As to the right of your debaters to make the arguments that they want to make.  No one is disputing that they have the right to make arguments that challenge the notions of heteronormativity.  I have coached high school debaters on these arguments over the summer and it is a worthwhile area in which to engage.  Even the team from Cal Poly is not asserting that you shouldn't make the arguments.  Your team made the arguments without the aspects of the performance that created a hostile environment in the prelims, and the Cal Poly team engaged those arguments and debated them.  When you choose to supplement your argument with performative aspects -- like the showing of pornography or the simulation of sex acts -- you are potentially crossing a line.  The fact that this team told you that the performance would cross the line with them means that you had the choice to respect their feelings or ignore them.  In one round you chose to respect them and in the other you chose to ignore them.  If the result of my proposed policy is that you will think twice about ignoring their feelings next time, then I consider it a success.  I also find it hard to believe that the only way that you can get students interested in debate is to provide a forum for them to show pornography, simulate sex acts, and make sexual threats against other debaters.  I suspect that you are underselling their participation in this activity.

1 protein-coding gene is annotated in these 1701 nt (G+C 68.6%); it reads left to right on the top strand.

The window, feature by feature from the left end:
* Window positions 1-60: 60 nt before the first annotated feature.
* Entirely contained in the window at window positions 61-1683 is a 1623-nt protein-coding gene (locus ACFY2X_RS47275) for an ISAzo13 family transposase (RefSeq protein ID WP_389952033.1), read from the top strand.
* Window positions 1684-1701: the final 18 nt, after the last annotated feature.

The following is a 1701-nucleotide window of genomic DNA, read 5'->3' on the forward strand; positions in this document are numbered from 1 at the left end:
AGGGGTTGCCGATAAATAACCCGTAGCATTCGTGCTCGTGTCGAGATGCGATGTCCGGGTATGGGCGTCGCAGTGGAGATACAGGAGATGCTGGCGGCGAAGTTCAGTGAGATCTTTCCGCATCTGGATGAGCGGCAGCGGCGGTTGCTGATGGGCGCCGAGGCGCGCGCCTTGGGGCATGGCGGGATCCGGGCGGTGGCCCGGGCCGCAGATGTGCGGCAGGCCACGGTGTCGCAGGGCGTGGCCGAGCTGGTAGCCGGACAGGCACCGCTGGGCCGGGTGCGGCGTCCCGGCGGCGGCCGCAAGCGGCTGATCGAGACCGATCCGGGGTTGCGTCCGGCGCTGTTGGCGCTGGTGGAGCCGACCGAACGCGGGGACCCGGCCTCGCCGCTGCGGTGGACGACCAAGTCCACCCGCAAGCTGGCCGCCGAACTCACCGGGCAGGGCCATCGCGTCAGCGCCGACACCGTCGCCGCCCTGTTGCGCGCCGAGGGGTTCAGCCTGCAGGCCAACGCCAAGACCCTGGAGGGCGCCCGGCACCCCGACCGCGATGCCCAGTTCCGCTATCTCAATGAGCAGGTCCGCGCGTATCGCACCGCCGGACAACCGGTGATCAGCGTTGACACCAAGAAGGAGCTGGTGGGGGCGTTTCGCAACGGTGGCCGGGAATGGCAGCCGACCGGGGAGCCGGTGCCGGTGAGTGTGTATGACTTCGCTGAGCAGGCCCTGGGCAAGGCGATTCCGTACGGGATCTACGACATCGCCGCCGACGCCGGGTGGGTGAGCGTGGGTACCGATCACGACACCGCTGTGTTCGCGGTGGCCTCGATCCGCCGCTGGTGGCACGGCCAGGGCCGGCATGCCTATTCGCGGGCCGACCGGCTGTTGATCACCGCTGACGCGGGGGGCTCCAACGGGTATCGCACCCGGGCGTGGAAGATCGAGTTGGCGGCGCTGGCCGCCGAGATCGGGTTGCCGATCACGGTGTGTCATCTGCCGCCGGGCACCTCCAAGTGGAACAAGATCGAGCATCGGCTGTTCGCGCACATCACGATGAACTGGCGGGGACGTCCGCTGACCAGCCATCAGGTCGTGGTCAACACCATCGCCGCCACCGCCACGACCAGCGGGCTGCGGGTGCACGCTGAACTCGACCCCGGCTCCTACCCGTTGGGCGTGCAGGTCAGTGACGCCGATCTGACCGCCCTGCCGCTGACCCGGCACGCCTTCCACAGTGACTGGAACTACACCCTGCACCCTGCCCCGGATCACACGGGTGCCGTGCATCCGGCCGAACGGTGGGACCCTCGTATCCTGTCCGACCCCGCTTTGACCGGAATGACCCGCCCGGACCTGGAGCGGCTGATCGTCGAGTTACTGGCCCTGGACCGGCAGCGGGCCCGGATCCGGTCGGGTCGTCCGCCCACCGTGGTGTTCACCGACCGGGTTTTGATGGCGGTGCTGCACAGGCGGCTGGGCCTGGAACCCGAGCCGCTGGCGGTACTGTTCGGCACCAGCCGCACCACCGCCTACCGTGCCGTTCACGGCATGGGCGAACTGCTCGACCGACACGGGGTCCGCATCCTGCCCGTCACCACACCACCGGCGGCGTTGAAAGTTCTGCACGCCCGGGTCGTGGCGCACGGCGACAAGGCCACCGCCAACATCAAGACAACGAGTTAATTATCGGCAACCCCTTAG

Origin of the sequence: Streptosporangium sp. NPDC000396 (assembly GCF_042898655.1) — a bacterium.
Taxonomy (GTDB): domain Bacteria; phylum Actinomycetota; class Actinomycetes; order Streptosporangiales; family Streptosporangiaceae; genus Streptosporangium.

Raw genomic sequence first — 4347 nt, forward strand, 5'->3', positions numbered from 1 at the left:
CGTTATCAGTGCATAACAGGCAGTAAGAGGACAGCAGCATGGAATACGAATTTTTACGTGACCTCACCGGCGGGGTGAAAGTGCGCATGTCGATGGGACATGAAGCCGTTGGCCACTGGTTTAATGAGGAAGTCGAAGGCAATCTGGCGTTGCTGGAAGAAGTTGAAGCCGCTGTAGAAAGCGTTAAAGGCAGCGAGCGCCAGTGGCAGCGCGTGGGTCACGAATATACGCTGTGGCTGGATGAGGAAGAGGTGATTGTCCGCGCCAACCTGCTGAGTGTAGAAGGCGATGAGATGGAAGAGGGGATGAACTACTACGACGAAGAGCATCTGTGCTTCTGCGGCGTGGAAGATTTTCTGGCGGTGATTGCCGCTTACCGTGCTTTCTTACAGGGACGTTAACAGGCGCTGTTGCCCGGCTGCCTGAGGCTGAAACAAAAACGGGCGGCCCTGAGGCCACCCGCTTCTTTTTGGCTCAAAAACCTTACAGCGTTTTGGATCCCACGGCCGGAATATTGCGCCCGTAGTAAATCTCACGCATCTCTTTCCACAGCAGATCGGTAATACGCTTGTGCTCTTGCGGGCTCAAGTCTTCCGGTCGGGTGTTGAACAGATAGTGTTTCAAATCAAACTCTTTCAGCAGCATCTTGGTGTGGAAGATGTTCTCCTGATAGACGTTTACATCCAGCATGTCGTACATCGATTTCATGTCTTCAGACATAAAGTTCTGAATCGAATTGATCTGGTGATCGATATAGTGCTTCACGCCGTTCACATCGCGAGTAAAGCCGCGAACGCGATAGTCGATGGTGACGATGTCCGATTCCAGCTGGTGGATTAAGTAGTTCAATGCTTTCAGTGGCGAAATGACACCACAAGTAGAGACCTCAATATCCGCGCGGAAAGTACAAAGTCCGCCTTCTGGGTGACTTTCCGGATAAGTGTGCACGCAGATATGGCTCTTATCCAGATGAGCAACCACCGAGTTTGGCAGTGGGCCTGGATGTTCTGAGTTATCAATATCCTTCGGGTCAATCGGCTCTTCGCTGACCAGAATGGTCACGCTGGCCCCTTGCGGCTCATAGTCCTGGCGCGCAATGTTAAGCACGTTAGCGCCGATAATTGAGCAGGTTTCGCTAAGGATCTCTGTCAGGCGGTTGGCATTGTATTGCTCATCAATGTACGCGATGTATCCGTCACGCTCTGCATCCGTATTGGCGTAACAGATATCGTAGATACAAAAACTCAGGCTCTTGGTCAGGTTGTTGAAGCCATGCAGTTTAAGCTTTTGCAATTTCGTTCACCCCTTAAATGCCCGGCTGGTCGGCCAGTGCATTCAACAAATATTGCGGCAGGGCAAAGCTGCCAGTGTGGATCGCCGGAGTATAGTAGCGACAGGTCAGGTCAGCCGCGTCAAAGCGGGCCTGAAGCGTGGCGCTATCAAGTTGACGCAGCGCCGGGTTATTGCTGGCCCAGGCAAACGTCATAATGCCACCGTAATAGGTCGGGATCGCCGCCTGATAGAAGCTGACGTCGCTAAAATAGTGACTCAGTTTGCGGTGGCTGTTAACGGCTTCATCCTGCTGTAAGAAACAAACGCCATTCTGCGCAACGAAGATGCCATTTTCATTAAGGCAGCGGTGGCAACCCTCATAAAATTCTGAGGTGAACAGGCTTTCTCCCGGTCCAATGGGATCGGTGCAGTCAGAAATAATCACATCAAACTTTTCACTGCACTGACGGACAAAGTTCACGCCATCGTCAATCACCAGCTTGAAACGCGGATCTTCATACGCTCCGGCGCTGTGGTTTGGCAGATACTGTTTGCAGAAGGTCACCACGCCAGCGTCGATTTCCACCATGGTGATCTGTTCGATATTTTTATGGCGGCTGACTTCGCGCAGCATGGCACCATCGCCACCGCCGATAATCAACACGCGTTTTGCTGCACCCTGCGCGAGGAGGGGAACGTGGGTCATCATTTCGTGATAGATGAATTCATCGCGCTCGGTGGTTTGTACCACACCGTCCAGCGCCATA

----- Original Message ----- 
  From: Shawn T Whalen 
  To: Sherry Hall 
  Cc: James E. Radford jr ; edebate at ndtceda.com